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BROWSE & LISTEN

Chamber Music (Instrumental) for Guitar & Other Instruments

Click on a title to jump to information and recordings about the work, browse the catalogue subsections

Extraño Lugar: Elegía Fantasmagórica (2019) | 8'

  Accordion & Guitar Quartet

Soupir II: "Aria Con Fantasia" (2013) | 9'15"

  Oboe & 2 Guitars

Inkwash (2018) | 5'45"

  Clarinet in B-Flat, Clarinet in A & Guitar

Percussion Quartet (2015) | 10'

   Unpitched Percussion (Gongs, Cymbal, Woodblock, Shaker, Maraca, Conga, Earthplate, Kathak Bells)

Extrano

Extraño Lugar: Elegía Fantasmagórica (2019)

Accordion & Guitar Quartet

Total duration ca. 8' 

Single-movement work

Purchase this score from

Peter Dayton Music (ASCAP) for: $15.00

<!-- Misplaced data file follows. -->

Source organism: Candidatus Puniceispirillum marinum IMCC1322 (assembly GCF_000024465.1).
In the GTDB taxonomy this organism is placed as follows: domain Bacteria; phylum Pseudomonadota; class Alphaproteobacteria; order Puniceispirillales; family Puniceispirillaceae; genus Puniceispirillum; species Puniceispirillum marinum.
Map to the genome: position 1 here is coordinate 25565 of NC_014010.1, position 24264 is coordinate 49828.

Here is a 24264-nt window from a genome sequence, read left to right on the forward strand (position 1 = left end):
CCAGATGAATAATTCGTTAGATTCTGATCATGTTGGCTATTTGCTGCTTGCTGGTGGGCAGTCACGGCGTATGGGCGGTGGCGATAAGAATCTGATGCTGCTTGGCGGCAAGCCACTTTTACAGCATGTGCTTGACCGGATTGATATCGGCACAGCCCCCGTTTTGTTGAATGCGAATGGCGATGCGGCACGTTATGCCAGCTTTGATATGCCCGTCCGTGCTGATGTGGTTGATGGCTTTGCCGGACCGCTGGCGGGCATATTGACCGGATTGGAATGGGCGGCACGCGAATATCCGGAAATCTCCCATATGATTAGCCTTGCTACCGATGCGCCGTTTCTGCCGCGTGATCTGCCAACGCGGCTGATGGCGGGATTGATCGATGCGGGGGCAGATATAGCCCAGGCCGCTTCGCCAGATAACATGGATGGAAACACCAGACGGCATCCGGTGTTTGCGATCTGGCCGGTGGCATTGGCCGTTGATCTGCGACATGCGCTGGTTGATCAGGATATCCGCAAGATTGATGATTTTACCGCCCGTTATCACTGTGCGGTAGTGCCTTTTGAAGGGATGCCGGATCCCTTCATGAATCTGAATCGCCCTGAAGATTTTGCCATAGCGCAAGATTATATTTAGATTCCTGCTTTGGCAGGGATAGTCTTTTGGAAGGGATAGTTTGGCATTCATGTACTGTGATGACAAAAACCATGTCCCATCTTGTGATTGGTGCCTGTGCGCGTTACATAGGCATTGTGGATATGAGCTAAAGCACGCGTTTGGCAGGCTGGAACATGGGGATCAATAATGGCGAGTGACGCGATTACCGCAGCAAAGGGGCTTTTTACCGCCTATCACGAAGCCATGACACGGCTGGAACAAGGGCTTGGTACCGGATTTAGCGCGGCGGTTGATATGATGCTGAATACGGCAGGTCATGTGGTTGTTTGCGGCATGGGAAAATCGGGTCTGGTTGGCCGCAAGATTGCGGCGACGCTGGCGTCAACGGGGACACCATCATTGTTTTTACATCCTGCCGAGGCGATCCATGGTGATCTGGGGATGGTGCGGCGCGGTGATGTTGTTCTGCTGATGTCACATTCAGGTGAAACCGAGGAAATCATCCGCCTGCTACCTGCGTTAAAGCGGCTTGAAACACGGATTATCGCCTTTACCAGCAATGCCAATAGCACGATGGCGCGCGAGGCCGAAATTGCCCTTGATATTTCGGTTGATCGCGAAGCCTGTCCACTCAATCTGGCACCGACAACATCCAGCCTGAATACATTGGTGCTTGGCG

Requested by the Erlendis Quartet to be included in a South American-inspired concert program they were planning with accordionist José Valente, I was honored to write a work of this group of musicians who truly embody the best of chamber music in their performances. The piece is a double tribute - taking its title from the refrain of a dark, hallucinogenic poem by Argentine writer Enrique Mólina: El Habitación No. 23. This poem has inspired numerous paintings by Polish-Peruvian painter Fernando de Szyszlo. De Szyszlo's creative output has inspired 5 other compositions in my catalogue for solo or chamber instrumentations. The mix of violence and sensuality, passion and lugubriousness are present in the works of both artists. It seemed an act of perfect triangulation to bring the Argentine poet, the Polish-Peruvian painter, and the Polish guitar quartet together in this work. This composition is my next step in what has emerged as a continuous creative engagement with the work of de Szyszlo over nearly ten years of composition. In its brooding melancholy, I hope the piece honors the passing of this great artist; in its energy and color, I hope the piece does justice to his work, and the work that inspired him.